Collaborative Learning Myths Are Busted
Think you know what your employees want when it comes to collaboration and knowledge sharing in the workplace? In a 2013 benchmarking study by Towards Maturity called “New Learning Agenda,” researchers found that:
- 88% of learners want to be able to learn at their own pace.
- 77% of learners want to engage with online learning.
- Four out of five people are willing to share what they know with others online.
- Seven out of 10 people are motivated by using tools that will help them network and learn from others.
- 86% said they learn what they need to know for work by collaborating with others.
It’s that last statistic that should make us all pause. If 86% of our employees are learning what they need to know for work by collaborating with others, we must ask ourselves: Are we doing enough to support this practice and make it effective? Inaccurate assumptions about what workers desire and expect from a learning and collaboration network can stymie innovations and adversely affect organizations. This is also true of assumptions regarding the best way to form networks or assumptions about why people participate. Ending these preconceived notions is critical in order for the greatest impact to be felt through enterprise-wide knowledge sharing. Here are three myths about collaborative learning networks and how you can combat them.
Myth #1: People only want to connect with like-minded individuals, such as those in their same job function or discipline.
Fact: Today’s knowledge workers see the value of expanding their learning networks beyond just those people in their department or location, and they embrace building a diverse network of collaborators from across the spectrum of the organization. This helps them gain broader insights from people who may have a unique perspective or practice on a similar organizational problem or issue. People realize that when they connect with peers in other departments, divisions, functional areas, and locations, they can access the collective knowledge of people who may experience similar situations as they do, but who have very different approaches and views for tackling these problems.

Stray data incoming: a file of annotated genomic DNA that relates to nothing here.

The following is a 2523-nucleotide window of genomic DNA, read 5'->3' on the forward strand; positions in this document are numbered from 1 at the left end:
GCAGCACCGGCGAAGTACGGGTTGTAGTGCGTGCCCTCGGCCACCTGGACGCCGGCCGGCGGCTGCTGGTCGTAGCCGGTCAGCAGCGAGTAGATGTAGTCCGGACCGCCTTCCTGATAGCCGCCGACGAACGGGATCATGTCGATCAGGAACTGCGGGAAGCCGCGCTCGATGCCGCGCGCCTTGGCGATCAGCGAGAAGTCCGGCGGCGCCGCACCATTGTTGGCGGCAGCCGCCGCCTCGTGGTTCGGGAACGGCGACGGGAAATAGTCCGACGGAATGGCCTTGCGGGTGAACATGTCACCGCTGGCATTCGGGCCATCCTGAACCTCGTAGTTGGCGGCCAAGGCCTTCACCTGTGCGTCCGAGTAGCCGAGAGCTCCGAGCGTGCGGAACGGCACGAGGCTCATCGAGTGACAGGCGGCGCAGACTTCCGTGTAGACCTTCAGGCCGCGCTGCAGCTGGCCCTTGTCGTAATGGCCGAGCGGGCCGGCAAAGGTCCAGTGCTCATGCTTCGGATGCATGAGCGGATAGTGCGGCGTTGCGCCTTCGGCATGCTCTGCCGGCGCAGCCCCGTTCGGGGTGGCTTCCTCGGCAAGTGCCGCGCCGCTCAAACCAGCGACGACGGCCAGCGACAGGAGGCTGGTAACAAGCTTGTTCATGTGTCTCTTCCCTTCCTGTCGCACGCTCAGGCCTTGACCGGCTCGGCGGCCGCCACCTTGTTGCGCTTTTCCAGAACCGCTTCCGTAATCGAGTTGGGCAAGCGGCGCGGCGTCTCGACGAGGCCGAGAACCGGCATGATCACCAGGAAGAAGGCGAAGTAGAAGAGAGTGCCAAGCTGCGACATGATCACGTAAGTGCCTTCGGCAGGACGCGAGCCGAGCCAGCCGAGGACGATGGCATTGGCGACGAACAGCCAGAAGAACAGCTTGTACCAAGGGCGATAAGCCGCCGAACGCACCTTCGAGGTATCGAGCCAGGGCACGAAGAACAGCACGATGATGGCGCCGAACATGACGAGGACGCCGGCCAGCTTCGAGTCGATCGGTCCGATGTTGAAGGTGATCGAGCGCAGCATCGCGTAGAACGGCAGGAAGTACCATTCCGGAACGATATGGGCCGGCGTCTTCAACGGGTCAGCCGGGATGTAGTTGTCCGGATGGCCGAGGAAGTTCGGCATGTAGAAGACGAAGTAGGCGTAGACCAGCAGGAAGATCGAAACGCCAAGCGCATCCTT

Myth #2: The greatest knowledge sharing value is gained from connecting with those higher up in the organization.
Fact: This collaborative myth stems from lingering perceptions around the antiquated practice of traditional mentoring, which typically focuses on a lower level employee seeking guidance and wisdom from someone higher up. That said, the focus of more expansive learning collaboration and knowledge sharing today has broadened—or more accurately, flattened. People use inclusive collaborative learning and knowledge sharing networks to build credibility based on competence, not solely for political posturing. They see the value of searching for collaborators at all levels of the organization, and seek out people who could use their expertise or who have the information they need, regardless of job title or organizational authority. For example, subordinates can help more senior leaders understand how their decisions affect those below them in the organizational hierarchy, as well as help sensitize them to the needs of those below them. Peers can be a great source of social support and encouragement, since they understand and experience the same organizational pressures, which can lead to breakthrough insight and advice. Superiors can help knowledge seekers understand the big picture, practice foresight, handle more complex issues, and prepare for larger responsibilities.
Myth #3: Knowledge sharing should occur within pre-existing, familiar networks.
Fact: Learning networks function differently than our personal networks (like LinkedIn, Facebook, and so on), which typically grow as we encounter other professionals, but remain largely unchanged when it comes to people exiting or changing roles within our pre-constructed network(s). The inherent value in an open and inclusive knowledge network is that it will change and morph over time, as individuals’ learning needs change and grow. Colleagues with diverse points of view and values will come and go within these networks, they will play different roles at different times, and they will bring with them new connections and new insights as time goes on. Keeping a fresh and ever-changing network of collaborators from throughout the organization will push people to look beyond what they already know so they can explore the emerging opportunities before them.
As advocates for collaborative learning and knowledge sharing, rather than perpetuate these preconceived and incorrect notions through inaction, we should encourage and educate people to get outside of their own typical work networks when looking for new insights and ideas or when developing new skills and capabilities. For it is in this type of open and progressive collaborative behavior that the greatest potential for deep and meaningful learning lies.